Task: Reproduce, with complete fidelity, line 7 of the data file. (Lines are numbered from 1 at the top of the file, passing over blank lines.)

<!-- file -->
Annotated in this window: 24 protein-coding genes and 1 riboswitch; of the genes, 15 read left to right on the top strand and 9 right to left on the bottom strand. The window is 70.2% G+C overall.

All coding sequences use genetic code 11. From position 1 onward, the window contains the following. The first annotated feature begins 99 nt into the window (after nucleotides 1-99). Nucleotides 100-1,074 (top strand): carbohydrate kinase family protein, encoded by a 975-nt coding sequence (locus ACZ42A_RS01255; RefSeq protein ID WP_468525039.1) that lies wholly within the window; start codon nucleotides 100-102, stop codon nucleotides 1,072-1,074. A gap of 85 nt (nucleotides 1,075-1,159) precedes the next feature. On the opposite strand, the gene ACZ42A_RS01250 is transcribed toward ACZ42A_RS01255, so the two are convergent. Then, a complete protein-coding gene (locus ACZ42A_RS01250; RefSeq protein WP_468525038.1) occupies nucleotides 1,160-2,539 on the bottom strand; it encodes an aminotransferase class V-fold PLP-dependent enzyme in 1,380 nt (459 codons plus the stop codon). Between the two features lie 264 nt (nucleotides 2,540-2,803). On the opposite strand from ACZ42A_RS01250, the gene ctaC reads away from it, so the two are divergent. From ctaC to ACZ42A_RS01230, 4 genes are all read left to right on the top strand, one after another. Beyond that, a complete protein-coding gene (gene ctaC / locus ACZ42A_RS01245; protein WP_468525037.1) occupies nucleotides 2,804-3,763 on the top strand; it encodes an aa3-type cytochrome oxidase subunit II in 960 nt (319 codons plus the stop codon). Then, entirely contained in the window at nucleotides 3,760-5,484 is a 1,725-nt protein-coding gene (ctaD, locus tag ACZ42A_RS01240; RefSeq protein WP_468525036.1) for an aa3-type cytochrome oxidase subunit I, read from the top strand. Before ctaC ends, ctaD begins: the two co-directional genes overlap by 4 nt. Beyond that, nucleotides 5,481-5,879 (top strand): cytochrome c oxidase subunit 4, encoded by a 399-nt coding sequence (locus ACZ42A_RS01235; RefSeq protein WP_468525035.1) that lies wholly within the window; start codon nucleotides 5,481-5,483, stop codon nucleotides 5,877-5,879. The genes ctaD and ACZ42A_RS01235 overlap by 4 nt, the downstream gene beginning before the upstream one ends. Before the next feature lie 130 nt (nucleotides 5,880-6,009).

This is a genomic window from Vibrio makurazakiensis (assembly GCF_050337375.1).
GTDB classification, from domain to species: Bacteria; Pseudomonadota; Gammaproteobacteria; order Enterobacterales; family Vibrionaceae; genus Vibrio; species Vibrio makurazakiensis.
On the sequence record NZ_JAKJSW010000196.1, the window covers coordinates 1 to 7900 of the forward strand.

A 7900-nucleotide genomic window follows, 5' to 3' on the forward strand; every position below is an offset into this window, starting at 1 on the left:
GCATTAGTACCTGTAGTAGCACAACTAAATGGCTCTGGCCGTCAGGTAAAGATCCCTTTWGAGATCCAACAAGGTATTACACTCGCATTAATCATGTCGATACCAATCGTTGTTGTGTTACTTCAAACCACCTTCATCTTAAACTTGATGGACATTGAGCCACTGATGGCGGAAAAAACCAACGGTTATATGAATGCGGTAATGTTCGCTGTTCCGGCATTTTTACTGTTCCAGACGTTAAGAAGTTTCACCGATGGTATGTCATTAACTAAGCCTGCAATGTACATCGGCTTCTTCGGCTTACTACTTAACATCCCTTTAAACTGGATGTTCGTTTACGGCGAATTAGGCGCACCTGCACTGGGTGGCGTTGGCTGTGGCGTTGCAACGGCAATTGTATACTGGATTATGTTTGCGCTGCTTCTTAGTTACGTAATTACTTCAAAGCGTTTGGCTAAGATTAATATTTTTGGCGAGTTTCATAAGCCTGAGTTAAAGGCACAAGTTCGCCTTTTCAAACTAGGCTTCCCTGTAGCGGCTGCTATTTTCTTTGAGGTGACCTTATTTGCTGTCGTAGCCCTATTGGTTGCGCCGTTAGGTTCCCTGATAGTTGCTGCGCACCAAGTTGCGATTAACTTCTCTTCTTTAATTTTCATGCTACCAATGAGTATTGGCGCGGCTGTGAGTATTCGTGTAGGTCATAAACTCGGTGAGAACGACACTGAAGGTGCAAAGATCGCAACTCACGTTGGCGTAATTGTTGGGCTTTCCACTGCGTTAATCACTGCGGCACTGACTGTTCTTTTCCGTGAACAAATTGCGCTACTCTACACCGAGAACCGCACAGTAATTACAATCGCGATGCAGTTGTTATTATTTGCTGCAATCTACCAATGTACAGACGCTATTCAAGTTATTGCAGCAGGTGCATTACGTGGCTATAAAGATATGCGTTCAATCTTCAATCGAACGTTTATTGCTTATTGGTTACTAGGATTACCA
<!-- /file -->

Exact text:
GCATTAGTACCTGTAGTAGCACAACTAAATGGCTCTGGCCGTCAGGTAAAGATCCCTTTWGAGATCCAACAAGGTATTACACTCGCATTAATCATGTCGATACCAATCGTTGTTGTGTTACTTCAAACCACCTTCATCTTAAACTTGATGGACATTGAGCCACTGATGGCGGAAAAAACCAACGGTTATATGAATGCGGTAATGTTCGCTGTTCCGGCATTTTTACTGTTCCAGACGTTAAGAAGTTTCACCGATGGTATGTCATTAACTAAGCCTGCAATGTACATCGGCTTCTTCGGCTTACTACTTAACATCCCTTTAAACTGGATGTTCGTTTACGGCGAATTAGGCGCACCTGCACTGGGTGGCGTTGGCTGTGGCGTTGCAACGGCAATTGTATACTGGATTATGTTTGCGCTGCTTCTTAGTTACGTAATTACTTCAAAGCGTTTGGCTAAGATTAATATTTTTGGCGAGTTTCATAAGCCTGAGTTAAAGGCACAAGTTCGCCTTTTCAAACTAGGCTTCCCTGTAGCGGCTGCTATTTTCTTTGAGGTGACCTTATTTGCTGTCGTAGCCCTATTGGTTGCGCCGTTAGGTTCCCTGATAGTTGCTGCGCACCAAGTTGCGATTAACTTCTCTTCTTTAATTTTCATGCTACCAATGAGTATTGGCGCGGCTGTGAGTATTCGTGTAGGTCATAAACTCGGTGAGAACGACACTGAAGGTGCAAAGATCGCAACTCACGTTGGCGTAATTGTTGGGCTTTCCACTGCGTTAATCACTGCGGCACTGACTGTTCTTTTCCGTGAACAAATTGCGCTACTCTACACCGAGAACCGCACAGTAATTACAATCGCGATGCAGTTGTTATTATTTGCTGCAATCTACCAATGTACAGACGCTATTCAAGTTATTGCAGCAGGTGCATTACGTGGCTATAAAGATATGCGTTCAATCTTCAATCGAACGTTTATTGCTTATTGGTTACTAGGATTACCA